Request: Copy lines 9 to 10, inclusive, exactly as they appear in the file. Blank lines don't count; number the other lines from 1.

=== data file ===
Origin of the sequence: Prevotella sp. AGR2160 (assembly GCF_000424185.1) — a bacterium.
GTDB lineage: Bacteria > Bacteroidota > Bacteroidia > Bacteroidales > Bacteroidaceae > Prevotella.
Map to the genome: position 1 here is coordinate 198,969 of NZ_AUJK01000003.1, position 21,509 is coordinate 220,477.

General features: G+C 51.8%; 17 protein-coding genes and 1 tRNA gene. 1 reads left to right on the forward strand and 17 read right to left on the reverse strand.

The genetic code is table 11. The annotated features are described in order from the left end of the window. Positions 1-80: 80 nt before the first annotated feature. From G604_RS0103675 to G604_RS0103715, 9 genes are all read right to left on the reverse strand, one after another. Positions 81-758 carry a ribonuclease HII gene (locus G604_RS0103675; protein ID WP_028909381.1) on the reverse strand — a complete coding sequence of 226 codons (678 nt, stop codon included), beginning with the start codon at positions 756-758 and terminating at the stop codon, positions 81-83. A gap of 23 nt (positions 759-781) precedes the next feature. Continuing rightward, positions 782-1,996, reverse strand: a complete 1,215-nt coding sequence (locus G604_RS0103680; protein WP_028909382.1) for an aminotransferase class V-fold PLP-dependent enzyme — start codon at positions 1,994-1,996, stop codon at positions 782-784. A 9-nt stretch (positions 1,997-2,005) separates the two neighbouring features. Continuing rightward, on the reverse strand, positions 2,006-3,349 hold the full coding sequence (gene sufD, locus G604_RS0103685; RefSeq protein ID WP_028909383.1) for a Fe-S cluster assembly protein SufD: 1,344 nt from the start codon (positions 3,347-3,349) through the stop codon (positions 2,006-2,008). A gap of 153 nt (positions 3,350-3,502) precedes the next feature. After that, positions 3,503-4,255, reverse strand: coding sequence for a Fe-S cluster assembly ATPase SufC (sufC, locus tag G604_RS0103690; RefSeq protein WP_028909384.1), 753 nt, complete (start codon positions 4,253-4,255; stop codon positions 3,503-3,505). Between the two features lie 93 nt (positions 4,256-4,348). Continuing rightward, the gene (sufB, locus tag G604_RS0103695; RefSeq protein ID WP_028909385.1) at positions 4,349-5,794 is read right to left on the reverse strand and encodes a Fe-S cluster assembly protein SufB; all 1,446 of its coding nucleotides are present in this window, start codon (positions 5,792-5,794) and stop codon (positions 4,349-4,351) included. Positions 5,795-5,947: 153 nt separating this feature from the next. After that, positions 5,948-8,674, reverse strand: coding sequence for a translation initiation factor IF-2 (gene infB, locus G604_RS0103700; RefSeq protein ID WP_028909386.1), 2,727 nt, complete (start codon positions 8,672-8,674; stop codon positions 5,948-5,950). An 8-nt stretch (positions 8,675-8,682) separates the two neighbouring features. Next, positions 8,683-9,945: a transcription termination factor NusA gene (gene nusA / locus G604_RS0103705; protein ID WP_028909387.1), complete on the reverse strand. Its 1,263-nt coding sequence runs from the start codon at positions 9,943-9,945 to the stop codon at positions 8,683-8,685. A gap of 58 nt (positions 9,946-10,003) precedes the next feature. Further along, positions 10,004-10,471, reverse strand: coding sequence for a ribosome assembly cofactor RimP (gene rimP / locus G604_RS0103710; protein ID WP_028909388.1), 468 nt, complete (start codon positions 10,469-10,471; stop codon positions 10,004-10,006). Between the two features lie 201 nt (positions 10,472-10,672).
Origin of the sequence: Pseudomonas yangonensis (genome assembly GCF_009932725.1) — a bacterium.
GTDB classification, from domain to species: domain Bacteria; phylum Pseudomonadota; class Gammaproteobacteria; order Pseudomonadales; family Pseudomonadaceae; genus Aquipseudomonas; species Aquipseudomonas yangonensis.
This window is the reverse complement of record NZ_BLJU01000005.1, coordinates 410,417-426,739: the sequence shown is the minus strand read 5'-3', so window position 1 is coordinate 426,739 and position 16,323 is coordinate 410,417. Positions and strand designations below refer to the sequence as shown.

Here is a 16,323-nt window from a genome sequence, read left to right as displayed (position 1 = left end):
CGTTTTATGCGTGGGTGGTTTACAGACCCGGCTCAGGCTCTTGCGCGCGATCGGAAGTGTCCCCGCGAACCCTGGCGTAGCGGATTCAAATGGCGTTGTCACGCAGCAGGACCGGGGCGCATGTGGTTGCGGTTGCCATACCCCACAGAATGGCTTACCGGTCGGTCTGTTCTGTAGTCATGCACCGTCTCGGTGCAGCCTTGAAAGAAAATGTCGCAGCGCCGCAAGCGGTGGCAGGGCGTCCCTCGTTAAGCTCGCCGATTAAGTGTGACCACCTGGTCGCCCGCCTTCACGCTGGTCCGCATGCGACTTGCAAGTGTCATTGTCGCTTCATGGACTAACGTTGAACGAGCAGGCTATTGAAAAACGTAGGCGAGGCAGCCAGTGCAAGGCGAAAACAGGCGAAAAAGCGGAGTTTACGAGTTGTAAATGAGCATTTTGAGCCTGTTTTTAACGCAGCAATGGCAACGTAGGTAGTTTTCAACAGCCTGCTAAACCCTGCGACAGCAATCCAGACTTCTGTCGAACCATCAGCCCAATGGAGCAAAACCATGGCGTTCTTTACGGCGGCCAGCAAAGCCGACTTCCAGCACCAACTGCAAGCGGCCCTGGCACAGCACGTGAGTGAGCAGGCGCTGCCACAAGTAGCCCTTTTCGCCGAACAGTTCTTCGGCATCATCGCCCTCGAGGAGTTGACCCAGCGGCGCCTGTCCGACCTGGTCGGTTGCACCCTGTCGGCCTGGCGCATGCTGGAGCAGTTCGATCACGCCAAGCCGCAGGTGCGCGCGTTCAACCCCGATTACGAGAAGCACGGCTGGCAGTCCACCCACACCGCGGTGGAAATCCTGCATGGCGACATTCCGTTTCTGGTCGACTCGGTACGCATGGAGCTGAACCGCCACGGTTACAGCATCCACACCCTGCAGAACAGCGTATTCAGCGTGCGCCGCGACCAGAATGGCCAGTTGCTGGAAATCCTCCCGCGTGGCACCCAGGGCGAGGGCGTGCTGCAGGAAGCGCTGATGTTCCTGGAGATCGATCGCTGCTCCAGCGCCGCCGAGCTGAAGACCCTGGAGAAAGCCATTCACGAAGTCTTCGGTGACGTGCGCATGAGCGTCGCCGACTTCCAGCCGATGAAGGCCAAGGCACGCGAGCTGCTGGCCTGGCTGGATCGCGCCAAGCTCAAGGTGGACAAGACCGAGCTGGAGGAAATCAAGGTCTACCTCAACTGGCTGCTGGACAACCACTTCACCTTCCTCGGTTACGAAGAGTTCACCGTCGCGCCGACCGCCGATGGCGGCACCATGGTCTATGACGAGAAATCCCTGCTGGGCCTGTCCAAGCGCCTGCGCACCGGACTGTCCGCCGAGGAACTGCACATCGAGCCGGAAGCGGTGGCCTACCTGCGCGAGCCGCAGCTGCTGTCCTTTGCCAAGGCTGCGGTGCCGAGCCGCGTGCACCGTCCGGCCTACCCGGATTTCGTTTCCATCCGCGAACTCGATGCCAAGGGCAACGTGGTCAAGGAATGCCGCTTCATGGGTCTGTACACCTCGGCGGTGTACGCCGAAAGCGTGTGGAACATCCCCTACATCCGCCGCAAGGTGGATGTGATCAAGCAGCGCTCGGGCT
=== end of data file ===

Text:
Here is a 16,323-nt window from a genome sequence, read left to right as displayed (position 1 = left end):
CGTTTTATGCGTGGGTGGTTTACAGACCCGGCTCAGGCTCTTGCGCGCGATCGGAAGTGTCCCCGCGAACCCTGGCGTAGCGGATTCAAATGGCGTTGTCACGCAGCAGGACCGGGGCGCATGTGGTTGCGGTTGCCATACCCCACAGAATGGCTTACCGGTCGGTCTGTTCTGTAGTCATGCACCGTCTCGGTGCAGCCTTGAAAGAAAATGTCGCAGCGCCGCAAGCGGTGGCAGGGCGTCCCTCGTTAAGCTCGCCGATTAAGTGTGACCACCTGGTCGCCCGCCTTCACGCTGGTCCGCATGCGACTTGCAAGTGTCATTGTCGCTTCATGGACTAACGTTGAACGAGCAGGCTATTGAAAAACGTAGGCGAGGCAGCCAGTGCAAGGCGAAAACAGGCGAAAAAGCGGAGTTTACGAGTTGTAAATGAGCATTTTGAGCCTGTTTTTAACGCAGCAATGGCAACGTAGGTAGTTTTCAACAGCCTGCTAAACCCTGCGACAGCAATCCAGACTTCTGTCGAACCATCAGCCCAATGGAGCAAAACCATGGCGTTCTTTACGGCGGCCAGCAAAGCCGACTTCCAGCACCAACTGCAAGCGGCCCTGGCACAGCACGTGAGTGAGCAGGCGCTGCCACAAGTAGCCCTTTTCGCCGAACAGTTCTTCGGCATCATCGCCCTCGAGGAGTTGACCCAGCGGCGCCTGTCCGACCTGGTCGGTTGCACCCTGTCGGCCTGGCGCATGCTGGAGCAGTTCGATCACGCCAAGCCGCAGGTGCGCGCGTTCAACCCCGATTACGAGAAGCACGGCTGGCAGTCCACCCACACCGCGGTGGAAATCCTGCATGGCGACATTCCGTTTCTGGTCGACTCGGTACGCATGGAGCTGAACCGCCACGGTTACAGCATCCACACCCTGCAGAACAGCGTATTCAGCGTGCGCCGCGACCAGAATGGCCAGTTGCTGGAAATCCTCCCGCGTGGCACCCAGGGCGAGGGCGTGCTGCAGGAAGCGCTGATGTTCCTGGAGATCGATCGCTGCTCCAGCGCCGCCGAGCTGAAGACCCTGGAGAAAGCCATTCACGAAGTCTTCGGTGACGTGCGCATGAGCGTCGCCGACTTCCAGCCGATGAAGGCCAAGGCACGCGAGCTGCTGGCCTGGCTGGATCGCGCCAAGCTCAAGGTGGACAAGACCGAGCTGGAGGAAATCAAGGTCTACCTCAACTGGCTGCTGGACAACCACTTCACCTTCCTCGGTTACGAAGAGTTCACCGTCGCGCCGACCGCCGATGGCGGCACCATGGTCTATGACGAGAAATCCCTGCTGGGCCTGTCCAAGCGCCTGCGCACCGGACTGTCCGCCGAGGAACTGCACATCGAGCCGGAAGCGGTGGCCTACCTGCGCGAGCCGCAGCTGCTGTCCTTTGCCAAGGCTGCGGTGCCGAGCCGCGTGCACCGTCCGGCCTACCCGGATTTCGTTTCCATCCGCGAACTCGATGCCAAGGGCAACGTGGTCAAGGAATGCCGCTTCATGGGTCTGTACACCTCGGCGGTGTACGCCGAAAGCGTGTGGAACATCCCCTACATCCGCCGCAAGGTGGATGTGATCAAGCAGCGCTCGGGCT